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Welcome to openFrameworks!
This readme gives some beginners notes on using OpenFrameworks with Visual Studio.
Getting started
### 1. Select a version of Visual Studio
There are many versions of Visual Studio. If you don't know which one to install, then we recommend Visual C++ 2010 Express, currently available from .
Each generation of Visual Studio (i.e. 2008, 2010, 2012) comes with a different C++ compiler (a compiler is what makes your c++ code into an executable that you can run). Generally, projects created in different generations of Visual Studio are not compatible with each other, but you can upgrade files from old generations to new generations.
Visual Studio Express is a special version of Visual Studio which is free to download and use indefinitely. There appears to be no restriction of commercial use for Visual Studio Express versions, but Express versions have a reduced feature set whilst sharing the same compiler and general interface of the more premium versions (e.g. Professsional, Premium, Ultimate, etc). The premium versions are only really recommended for more commercial oF users, for students who can otherwise get these versions for free, or for users who know for definite that they need the premium features which aren't available in the Express distributions.
Trial versions of the expensive editions of Visual Studio can be downloaded for free trials and registered online. Express versions can be registered online for free (which is necessary for continued usage).
### 2. Install Visual Studio
After selecting a version of Visual Studio that you want to install, then run the installer! If you only want Visual Studio for openFrameworks, then you can de-select languages other than C++ when installing (e.g. deselect Visual Basic, Visual C#, Visual F#, Visual Java if selected) as these will just occupy space on your hard drive.
### 3. Use Project Generator to create your first solution
[where will project generator be? instructions on how to run PG]
At this point, you can select any dependant addons for your project in the left hand list (e.g. if your project needs OpenCV, then select ofxOpenCv). Then select 'create project' in the right hand list. Generally at this point you will select a name for your project and save the project inside openFrameworks/apps/[your name]/[project name].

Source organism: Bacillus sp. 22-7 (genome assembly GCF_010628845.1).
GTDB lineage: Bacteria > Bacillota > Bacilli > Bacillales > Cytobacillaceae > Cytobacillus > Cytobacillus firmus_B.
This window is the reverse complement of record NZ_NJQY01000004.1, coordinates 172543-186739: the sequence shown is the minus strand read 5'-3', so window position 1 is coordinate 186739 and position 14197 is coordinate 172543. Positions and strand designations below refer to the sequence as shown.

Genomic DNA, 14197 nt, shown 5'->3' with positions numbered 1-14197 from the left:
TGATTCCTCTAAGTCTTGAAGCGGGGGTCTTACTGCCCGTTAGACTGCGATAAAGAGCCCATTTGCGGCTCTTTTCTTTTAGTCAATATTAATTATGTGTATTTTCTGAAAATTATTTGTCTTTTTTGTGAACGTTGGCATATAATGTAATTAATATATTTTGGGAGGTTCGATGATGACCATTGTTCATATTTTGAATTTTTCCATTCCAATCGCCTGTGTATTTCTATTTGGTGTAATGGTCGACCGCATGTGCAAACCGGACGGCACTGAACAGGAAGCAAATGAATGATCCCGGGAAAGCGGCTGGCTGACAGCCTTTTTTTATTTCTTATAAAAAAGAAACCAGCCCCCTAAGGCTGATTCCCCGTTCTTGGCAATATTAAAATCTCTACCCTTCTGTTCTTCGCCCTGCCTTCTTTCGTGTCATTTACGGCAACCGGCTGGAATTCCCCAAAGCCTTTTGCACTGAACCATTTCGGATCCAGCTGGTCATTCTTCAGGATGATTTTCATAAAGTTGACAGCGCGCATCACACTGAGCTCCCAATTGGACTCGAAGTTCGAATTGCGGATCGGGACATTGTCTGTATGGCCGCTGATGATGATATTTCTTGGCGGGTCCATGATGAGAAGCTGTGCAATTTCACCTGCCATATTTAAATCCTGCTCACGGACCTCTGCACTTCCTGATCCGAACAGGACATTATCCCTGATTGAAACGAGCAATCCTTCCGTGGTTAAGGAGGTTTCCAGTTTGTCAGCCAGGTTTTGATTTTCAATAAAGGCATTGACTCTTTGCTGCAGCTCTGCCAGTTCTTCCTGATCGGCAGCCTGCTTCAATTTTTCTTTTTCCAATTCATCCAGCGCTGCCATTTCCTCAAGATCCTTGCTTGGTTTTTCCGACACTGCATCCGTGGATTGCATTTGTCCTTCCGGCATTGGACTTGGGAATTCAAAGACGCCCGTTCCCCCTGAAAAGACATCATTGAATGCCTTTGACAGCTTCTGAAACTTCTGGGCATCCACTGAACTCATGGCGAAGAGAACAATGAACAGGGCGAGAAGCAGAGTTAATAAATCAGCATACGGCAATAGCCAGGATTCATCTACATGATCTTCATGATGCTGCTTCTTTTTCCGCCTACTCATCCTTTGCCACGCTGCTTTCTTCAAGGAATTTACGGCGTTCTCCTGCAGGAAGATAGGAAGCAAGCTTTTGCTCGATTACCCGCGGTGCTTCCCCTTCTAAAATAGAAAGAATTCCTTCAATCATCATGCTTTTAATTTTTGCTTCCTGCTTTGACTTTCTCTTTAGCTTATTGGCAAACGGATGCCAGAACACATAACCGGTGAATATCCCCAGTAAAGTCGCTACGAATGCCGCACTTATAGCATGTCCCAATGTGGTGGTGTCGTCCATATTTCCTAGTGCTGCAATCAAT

### 4. Open your new Solution
Every openFrameworks application is represented by a 'Solution' and a 'Project'. A solution is a collection of (generally) co-dependant 'Project's. The solution for your project contains your project, and the openFrameworks project, which is a library of all openFrameworks functions and classes which can be used by your project.
Your solution filename will be openFrameworks/apps/[your name]/[project name]/[project name].sln. Open this file with Visual Studio either by double clicking on it in Explorer, or selecting File>Open>Project/Solution... inside Visual Studio.
### 5. Compile and run
Open your solution file, and hit F5. This should compile and run your project. You should see a blank OpenGL window appear.
(If Visual Studio complains that your project cannot be started, try right clicking on your project in the 'Solution Explorer' and select 'Set as startup project' and then try F5 again)
### 6. Change the world
Now it's time to get to work coding with openFrameworks. Hit 'Esc' to exit the blank, boring application you just built, and start editing 'testApp.cpp' and 'testApp.h' to finally put to rest your critics and friends and make that generative/interactive/totally awesome piece of work that you've been wanting to get out. Just be careful not to forget your friends and critics in the process!
Usage notes
* Static projects
* Visual Studio C++ runtime
* Adding headers, libraries
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